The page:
Frank Lloyd Wright: An Autobiography
By Frank Lloyd Wright
Published by Pomegranate, 2005
561 Pages

For ourselves the quote reeks of arrogance. Yes there are degenerate people, but we do not think the country is degenerate.

Ronald Reagan was so successful as a conservative politician because he subscribed to an unusually optimistic brand of conservatism. He always saw the Golden Age not as a historical artifact to be located in ancient Athens or Rome but, rather, as an idea located in the future.

President Reagan was fond of quoting Thomas Paine: “We have it in our power to begin the world over again.” He even used it in his acceptance speech at the 1980 Republican Convention in Detroit.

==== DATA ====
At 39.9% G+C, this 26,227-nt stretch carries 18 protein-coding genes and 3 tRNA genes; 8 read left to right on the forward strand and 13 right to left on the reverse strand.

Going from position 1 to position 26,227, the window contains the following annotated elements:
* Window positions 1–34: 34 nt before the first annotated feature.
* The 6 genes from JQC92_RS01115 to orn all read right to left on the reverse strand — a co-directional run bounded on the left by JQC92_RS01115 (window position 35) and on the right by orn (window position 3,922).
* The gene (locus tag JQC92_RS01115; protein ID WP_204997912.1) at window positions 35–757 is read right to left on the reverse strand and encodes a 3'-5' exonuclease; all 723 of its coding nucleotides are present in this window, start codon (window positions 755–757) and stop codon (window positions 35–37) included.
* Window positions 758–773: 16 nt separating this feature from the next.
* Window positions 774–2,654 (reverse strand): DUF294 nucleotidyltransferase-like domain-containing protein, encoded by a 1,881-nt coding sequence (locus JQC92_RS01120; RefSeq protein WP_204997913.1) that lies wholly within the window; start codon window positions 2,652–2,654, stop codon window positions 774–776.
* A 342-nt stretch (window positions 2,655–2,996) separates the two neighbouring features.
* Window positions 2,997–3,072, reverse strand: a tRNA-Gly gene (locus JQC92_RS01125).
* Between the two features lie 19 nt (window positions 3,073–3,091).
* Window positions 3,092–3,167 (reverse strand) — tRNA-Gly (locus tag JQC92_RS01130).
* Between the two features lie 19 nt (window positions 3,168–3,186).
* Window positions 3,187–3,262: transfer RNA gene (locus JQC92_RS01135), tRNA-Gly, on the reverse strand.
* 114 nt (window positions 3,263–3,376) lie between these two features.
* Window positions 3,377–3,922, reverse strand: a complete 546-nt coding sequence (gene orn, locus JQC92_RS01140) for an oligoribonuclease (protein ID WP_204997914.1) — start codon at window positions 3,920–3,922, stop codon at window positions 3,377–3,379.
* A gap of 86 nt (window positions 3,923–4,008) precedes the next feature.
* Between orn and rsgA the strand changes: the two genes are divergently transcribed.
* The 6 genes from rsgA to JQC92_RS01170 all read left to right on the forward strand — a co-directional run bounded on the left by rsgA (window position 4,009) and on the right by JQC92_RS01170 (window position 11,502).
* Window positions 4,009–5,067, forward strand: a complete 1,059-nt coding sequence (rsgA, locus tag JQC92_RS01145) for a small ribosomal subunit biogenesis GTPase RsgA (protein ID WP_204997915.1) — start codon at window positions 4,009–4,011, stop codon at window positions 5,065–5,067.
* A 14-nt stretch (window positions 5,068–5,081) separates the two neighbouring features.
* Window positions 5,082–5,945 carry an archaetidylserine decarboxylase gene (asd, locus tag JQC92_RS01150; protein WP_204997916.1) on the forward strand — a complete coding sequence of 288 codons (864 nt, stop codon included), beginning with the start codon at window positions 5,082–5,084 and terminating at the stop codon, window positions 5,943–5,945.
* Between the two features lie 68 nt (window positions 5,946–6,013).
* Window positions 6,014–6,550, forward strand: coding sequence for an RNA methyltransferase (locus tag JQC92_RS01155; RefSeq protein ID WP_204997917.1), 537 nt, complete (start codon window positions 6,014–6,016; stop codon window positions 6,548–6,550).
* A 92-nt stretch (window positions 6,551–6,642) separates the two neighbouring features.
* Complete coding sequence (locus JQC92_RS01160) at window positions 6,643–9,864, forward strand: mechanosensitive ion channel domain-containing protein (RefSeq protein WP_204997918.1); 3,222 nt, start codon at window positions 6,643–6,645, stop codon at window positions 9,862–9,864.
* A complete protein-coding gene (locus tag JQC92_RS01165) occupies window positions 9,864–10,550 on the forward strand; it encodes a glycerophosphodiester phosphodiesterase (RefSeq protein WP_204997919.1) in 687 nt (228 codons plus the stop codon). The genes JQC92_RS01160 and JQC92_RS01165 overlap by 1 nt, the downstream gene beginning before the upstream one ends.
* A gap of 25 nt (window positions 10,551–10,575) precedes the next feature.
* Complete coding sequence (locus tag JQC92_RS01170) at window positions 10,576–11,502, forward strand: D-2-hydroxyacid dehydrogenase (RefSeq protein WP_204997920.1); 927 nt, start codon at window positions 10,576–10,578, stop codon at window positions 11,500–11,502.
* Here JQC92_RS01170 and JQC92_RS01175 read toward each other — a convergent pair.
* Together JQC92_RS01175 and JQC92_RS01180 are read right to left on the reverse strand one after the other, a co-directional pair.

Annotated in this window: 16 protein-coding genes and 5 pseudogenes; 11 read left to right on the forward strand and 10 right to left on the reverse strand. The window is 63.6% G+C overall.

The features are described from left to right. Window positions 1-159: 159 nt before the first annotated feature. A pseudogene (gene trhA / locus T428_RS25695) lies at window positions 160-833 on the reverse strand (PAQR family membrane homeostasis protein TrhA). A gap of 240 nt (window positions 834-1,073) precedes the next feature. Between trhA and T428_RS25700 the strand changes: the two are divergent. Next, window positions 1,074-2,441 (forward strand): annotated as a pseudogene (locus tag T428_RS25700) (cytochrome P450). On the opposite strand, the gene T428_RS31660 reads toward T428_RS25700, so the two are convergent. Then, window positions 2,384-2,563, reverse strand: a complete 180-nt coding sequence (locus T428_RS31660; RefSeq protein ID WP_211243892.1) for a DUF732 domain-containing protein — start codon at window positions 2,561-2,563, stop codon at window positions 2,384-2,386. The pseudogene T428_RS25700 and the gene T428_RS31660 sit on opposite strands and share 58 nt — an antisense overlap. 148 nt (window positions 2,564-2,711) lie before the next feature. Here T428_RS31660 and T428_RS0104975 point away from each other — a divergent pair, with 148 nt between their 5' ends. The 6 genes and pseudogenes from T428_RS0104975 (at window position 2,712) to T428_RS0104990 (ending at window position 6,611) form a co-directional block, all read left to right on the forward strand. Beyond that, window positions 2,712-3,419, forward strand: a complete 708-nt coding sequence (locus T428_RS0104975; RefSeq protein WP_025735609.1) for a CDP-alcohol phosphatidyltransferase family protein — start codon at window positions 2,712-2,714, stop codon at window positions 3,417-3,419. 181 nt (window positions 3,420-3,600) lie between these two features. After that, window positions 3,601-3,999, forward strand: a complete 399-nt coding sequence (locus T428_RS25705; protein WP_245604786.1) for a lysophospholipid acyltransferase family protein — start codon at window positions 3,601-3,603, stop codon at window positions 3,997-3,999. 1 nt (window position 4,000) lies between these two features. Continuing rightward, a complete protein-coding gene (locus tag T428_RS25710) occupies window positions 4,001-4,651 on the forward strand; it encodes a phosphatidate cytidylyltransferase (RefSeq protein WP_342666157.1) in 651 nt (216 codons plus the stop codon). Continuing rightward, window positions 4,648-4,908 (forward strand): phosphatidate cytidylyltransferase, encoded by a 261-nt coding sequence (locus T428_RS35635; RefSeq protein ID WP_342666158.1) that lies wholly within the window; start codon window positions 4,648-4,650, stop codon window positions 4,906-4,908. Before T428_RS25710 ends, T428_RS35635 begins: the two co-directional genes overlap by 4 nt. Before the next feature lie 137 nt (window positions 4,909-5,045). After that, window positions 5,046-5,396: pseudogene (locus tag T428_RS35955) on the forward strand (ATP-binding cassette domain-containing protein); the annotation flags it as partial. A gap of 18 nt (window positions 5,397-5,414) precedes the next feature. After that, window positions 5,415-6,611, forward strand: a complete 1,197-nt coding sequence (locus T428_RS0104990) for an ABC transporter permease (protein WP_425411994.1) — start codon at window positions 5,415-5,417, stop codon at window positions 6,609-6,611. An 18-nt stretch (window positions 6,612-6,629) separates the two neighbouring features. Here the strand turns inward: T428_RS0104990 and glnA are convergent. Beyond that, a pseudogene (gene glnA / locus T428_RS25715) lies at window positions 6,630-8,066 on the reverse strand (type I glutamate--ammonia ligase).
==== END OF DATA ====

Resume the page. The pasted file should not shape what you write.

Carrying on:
The statement is actually not true. It is certainly not a very conservative thought. But it is, in essence, a very American attitude.

Barack Obama, in highlighting a slogan such as, “Yes, we can,” tied into the American weltanschauung, a can-do attitude that has made American ingenuity famous around the world.

That Americans do not choose people like themselves to represent them is actually not surprising. Alexander Hamilton predicted as much in the Federalist Papers, particularly Number 35:

The idea of an actual representation of all classes of the people, by persons of each class, is altogether visionary. Unless it were expressly provided in the Constitution, that each different occupation should send one or more members, the thing would never take place in practice. Mechanics and manufacturers will always be inclined, with few exceptions, to give their votes to merchants, in preference to persons of their own professions or trades.